Friday, April 23, 2010

Test Your TTAB Judge-Ability on This Specimen of Use Question

Applicant sought to register the word marks SEELECT TEA and SEELECT TEA & NUTRITION for dietary supplements and herb teas, but the Examining Attorney refused registration on the ground that the marks, as displayed on the specimen of use, do not function as source indicators. On the specimen packaging (see below) the marks appear only just above the bar code in the form: "SEELECT TEA™ and SEELECT TEA & NUTRITION™ are trademarks of Seelect, Inc." The question for you: is that a proper trademark use of the applied-for marks? In re Seelect, Inc., Serial Nos. 76671619 and 76671623 (April 7, 2010) [not precedential].

The Examining Attorney pointed out that the marks appear on the bottom of the packaging in a small font. The average consumer would perceive Applicant's mark to be the stylized "SEELECT" mark that appears on the top of the packaging (and which is a registered trademark), and he or she would see the statement regarding the applied-for marks as being merely informational.

Applicant contended that it complied with the statutory requirement that the trademark be used on the goods by placing it in "any manner" on the goods or their containers. (See Section 45 of the Trademark Act). Here, the marks are "clearly designated as trademarks" and are "accompanied by a statement to that effect."

The Board acknowledged that this is a close case. It pointed out that not everything a party adopts and intends to use as a mark "achieves this goal." Moreover, use of the "TM" designation does not make unregistrable matter registrable. But the Board sided with Applicant:

[W]e find that applicant’s use of SEELECT TEA and SEELECT TEA & NUTRITION, as shown on applicant’s packaging, is minimally technically sufficient to establish that they function as trademarks. Given the prominent use of SEELECT on the packaging for applicant’s tea, and the fact that the word “tea” is used in both applied-for marks, consumers are likely to perceive SEELECT TEA and SEELECT TEA & NUTRITION appearing elsewhere on the same packaging as trademarks for applicant’s tea.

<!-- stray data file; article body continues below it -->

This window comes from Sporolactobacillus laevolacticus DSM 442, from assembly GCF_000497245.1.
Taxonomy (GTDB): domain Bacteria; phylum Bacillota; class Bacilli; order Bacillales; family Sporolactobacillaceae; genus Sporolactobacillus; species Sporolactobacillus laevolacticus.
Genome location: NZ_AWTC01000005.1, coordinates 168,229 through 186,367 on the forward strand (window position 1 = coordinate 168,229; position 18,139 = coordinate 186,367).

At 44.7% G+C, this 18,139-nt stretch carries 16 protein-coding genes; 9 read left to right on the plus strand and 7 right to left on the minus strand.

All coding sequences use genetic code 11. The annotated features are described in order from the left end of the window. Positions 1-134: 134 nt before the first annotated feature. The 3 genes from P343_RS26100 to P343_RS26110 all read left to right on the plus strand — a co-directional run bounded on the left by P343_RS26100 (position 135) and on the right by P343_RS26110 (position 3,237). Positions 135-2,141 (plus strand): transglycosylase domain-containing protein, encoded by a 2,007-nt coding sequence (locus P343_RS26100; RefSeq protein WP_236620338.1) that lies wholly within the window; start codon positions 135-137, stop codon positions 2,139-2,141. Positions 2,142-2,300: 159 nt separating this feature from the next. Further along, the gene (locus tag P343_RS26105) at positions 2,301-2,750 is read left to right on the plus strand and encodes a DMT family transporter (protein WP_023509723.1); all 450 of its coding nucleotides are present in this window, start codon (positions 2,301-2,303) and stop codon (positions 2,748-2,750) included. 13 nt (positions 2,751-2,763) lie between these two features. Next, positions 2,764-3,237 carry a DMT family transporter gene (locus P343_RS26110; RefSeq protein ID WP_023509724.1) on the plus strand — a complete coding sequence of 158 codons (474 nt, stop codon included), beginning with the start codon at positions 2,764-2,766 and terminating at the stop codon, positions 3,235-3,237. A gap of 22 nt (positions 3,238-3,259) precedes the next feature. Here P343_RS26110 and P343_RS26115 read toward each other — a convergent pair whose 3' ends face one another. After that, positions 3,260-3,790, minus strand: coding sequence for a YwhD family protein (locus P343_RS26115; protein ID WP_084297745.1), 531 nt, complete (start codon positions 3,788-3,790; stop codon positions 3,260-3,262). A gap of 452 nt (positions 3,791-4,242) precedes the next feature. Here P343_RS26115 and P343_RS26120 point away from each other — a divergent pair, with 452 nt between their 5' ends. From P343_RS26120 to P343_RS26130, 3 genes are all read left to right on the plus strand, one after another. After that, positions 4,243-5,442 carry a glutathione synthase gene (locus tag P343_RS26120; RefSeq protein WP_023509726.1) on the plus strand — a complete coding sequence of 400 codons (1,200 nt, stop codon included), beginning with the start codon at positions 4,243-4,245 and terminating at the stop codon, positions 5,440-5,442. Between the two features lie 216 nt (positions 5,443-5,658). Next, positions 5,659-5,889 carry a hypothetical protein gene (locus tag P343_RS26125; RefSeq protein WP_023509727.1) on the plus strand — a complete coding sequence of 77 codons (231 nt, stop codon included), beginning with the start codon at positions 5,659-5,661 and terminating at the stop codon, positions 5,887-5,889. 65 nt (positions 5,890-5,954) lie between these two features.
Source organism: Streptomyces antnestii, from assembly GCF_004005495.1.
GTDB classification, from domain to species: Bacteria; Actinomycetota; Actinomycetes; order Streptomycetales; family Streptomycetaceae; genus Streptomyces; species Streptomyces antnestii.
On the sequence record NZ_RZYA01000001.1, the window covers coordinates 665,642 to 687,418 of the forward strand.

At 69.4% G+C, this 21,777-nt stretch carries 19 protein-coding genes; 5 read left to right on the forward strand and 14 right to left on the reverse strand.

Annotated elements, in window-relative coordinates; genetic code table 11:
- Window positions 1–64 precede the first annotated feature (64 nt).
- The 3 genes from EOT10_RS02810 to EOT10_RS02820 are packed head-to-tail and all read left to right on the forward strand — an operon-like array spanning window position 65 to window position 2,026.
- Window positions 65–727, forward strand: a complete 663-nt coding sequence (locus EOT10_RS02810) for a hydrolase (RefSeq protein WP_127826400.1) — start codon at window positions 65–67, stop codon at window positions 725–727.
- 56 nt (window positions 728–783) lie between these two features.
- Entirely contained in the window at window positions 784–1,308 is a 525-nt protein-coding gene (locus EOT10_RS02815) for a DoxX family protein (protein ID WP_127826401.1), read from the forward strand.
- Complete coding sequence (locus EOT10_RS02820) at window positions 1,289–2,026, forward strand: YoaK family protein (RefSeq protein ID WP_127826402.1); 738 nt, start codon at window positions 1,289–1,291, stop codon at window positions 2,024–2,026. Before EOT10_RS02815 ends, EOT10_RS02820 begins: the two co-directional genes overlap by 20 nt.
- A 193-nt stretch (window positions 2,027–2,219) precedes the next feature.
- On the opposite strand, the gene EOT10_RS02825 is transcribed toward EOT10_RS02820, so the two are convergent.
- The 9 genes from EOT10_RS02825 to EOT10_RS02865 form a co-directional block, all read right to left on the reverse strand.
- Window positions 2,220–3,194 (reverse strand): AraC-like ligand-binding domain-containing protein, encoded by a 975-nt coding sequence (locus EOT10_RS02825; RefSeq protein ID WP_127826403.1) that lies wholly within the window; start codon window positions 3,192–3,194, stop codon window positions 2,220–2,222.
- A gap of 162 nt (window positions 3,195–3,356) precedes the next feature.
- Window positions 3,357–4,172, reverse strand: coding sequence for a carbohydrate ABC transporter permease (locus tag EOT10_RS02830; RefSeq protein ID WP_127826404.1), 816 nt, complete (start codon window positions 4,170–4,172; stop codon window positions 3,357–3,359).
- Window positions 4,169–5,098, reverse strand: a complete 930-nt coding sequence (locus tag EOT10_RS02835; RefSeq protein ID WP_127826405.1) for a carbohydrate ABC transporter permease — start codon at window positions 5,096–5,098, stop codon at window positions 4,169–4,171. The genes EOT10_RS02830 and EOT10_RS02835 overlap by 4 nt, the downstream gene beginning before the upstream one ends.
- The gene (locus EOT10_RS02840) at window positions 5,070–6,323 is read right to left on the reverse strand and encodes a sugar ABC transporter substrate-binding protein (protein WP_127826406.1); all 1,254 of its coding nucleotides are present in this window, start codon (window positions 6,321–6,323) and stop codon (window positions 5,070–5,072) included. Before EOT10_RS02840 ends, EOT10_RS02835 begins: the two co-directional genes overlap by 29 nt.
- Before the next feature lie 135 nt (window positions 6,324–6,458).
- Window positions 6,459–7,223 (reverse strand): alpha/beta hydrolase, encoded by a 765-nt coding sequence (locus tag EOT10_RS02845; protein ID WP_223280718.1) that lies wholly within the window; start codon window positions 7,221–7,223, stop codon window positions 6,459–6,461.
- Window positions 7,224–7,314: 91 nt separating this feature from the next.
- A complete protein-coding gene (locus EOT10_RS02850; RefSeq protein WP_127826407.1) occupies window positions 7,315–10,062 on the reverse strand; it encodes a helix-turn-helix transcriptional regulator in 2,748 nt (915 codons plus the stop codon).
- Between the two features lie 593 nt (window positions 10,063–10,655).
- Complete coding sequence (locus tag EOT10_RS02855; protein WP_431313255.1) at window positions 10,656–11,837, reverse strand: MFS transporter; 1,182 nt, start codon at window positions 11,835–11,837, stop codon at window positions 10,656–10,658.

The Board agreed that Applicant's display of the marks was not the "ideal way to indicate the source of the goods to the consumer," and in other circumstances such a display might not be enough because consumers would not notice the mark. Here, however, in view of Applicant's prominent use of the registered mark SEELECT on the same packaging, the two marks function as trademarks.

TTABlog note: Well, how did you do? Do you agree with the result? I don't.

Text Copyright John L. Welch 2010.


At 8:46 AM, Anonymous Anonymous said...

Don't agree with the Board here. This "use" by the applicant is basically just a statement along the lines of "Oh, by the way, in addition to how we are using the mark on this product, be aware the we are claiming rights to these two additional marks, even though they appear nowhere else on this product except for in this statement." Basically, the Board allowed this applicant to "hoard" these two marks based on this statement.

At 9:27 AM, Anonymous Anonymous said...

I don't agree with the Board either. And I don't agree with their making the case non-precedential. If they don't like what they are doing and so elect to make it unprecedential, they should not be doing it.